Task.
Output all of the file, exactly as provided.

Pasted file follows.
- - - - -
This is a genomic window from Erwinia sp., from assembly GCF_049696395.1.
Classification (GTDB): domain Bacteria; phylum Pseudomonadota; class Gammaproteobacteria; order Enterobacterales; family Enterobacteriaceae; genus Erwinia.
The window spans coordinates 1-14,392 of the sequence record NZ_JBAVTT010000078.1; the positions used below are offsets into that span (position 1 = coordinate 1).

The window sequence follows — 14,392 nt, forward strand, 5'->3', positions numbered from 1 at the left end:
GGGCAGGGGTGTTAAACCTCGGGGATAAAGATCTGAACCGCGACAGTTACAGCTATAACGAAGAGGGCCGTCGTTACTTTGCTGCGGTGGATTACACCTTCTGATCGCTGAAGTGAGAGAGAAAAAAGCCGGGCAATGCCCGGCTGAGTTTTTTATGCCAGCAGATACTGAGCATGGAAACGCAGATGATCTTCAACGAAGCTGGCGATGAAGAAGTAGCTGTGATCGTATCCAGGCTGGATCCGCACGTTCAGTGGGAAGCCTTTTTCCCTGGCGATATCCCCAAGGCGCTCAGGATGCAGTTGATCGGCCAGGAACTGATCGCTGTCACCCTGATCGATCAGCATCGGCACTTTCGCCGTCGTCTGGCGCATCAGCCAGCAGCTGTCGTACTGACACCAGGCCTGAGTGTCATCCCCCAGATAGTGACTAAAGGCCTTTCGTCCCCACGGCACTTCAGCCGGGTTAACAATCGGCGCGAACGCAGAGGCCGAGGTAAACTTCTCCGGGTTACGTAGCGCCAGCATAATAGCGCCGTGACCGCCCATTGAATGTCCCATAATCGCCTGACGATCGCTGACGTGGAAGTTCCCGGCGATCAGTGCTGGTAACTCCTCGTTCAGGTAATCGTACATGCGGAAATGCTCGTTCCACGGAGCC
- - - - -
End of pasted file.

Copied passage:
This is a genomic window from Erwinia sp., from assembly GCF_049696395.1.
Classification (GTDB): domain Bacteria; phylum Pseudomonadota; class Gammaproteobacteria; order Enterobacterales; family Enterobacteriaceae; genus Erwinia.
The window spans coordinates 1-14,392 of the sequence record NZ_JBAVTT010000078.1; the positions used below are offsets into that span (position 1 = coordinate 1).

The window sequence follows — 14,392 nt, forward strand, 5'->3', positions numbered from 1 at the left end:
GGGCAGGGGTGTTAAACCTCGGGGATAAAGATCTGAACCGCGACAGTTACAGCTATAACGAAGAGGGCCGTCGTTACTTTGCTGCGGTGGATTACACCTTCTGATCGCTGAAGTGAGAGAGAAAAAAGCCGGGCAATGCCCGGCTGAGTTTTTTATGCCAGCAGATACTGAGCATGGAAACGCAGATGATCTTCAACGAAGCTGGCGATGAAGAAGTAGCTGTGATCGTATCCAGGCTGGATCCGCACGTTCAGTGGGAAGCCTTTTTCCCTGGCGATATCCCCAAGGCGCTCAGGATGCAGTTGATCGGCCAGGAACTGATCGCTGTCACCCTGATCGATCAGCATCGGCACTTTCGCCGTCGTCTGGCGCATCAGCCAGCAGCTGTCGTACTGACACCAGGCCTGAGTGTCATCCCCCAGATAGTGACTAAAGGCCTTTCGTCCCCACGGCACTTCAGCCGGGTTAACAATCGGCGCGAACGCAGAGGCCGAGGTAAACTTCTCCGGGTTACGTAGCGCCAGCATAATAGCGCCGTGACCGCCCATTGAATGTCCCATAATCGCCTGACGATCGCTGACGTGGAAGTTCCCGGCGATCAGTGCTGGTAACTCCTCGTTCAGGTAATCGTACATGCGGAAATGCTCGTTCCACGGAGCC